John’s neighbor, Betsy, loved animals. In particular, Betsy loved dogs. Betsy’s dogs barked all day and all night. The noise was terrible. John and Betsy’s townhouses were right next to each other. The noise from the dogs just seemed to come right through the walls into John’s house. John tried talking to Betsy, but she never really took care of the problem for more than a day or two. After many sleepless nights, John decided that he couldn’t take it any more. What can John do?
The regulation of noise from pets is governed by state and local law. The laws vary widely and must be consulted individually for further details. Generally speaking, however, most localities have laws in place that set forth restrictions as to barking dogs. Some examples of local noise law provisions are as follows:
- no loud noises after 11:00 p.m. at night; or
- dogs are not allowed to bark after 6:00 p.m.
A wide range of remedies is available to a property owner who is troubled by a neighbor’s barking dog or dogs. As an initial matter, the parties could try to work the matter out on their own. In that way, the parties could try to reach a workable resolution and still preserve their relationship as neighbors.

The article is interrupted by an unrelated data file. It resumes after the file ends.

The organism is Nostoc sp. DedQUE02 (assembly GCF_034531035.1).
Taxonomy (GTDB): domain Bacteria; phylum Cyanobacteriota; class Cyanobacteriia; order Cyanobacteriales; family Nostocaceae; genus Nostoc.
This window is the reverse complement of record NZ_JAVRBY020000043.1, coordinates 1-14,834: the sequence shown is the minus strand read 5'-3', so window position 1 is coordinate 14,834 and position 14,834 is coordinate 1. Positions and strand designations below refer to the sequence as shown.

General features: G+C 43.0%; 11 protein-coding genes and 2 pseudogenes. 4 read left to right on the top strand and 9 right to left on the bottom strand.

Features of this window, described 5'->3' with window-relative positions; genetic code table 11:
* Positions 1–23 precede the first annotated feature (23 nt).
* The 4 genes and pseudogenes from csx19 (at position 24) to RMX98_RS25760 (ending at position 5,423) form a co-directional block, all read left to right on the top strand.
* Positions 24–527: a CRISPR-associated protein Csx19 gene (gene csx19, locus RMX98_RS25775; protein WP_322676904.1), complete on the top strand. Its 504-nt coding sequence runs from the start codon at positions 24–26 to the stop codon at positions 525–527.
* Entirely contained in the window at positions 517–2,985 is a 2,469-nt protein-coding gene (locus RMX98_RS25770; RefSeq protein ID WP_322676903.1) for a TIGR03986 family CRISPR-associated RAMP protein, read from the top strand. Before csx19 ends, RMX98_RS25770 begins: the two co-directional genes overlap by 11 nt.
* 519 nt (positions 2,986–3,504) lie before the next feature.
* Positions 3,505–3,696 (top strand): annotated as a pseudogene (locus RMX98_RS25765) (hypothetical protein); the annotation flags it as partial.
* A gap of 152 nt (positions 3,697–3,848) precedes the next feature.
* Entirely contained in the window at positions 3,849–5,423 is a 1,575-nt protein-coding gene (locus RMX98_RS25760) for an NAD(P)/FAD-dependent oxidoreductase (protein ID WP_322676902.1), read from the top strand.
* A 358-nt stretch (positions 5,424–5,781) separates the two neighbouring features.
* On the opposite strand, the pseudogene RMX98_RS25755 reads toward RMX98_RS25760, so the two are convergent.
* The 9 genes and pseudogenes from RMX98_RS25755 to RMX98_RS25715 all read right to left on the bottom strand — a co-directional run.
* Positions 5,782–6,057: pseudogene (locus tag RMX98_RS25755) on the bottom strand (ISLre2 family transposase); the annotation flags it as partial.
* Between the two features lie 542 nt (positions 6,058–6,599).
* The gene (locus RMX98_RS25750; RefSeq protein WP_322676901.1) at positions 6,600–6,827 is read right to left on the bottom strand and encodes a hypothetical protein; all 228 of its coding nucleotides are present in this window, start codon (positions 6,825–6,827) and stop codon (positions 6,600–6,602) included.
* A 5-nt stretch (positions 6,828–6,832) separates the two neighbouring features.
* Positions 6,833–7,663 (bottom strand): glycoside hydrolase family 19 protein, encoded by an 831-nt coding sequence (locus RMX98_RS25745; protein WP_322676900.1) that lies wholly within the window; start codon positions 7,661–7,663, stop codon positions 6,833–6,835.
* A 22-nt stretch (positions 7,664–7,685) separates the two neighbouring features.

A property owner also has the option of reporting a neighbor’s barking dog to the police. The police will intervene in the event a criminal law is being violated as a result of the conduct. A property owner also has the option of contacting animal control authorities.
Also, alternative dispute mechanisms, such as mediation, can help neighbors solve problems. By using mediation, neighbors can work with a neutral third party to resolve their dispute.
Lastly, legal action remains an available remedy. A property owner may prevail in a nuisance action against a neighbor if the property owner can establish that a dog’s barking constitutes an unreasonable interference with the property owner’s use and enjoyment of his or her property.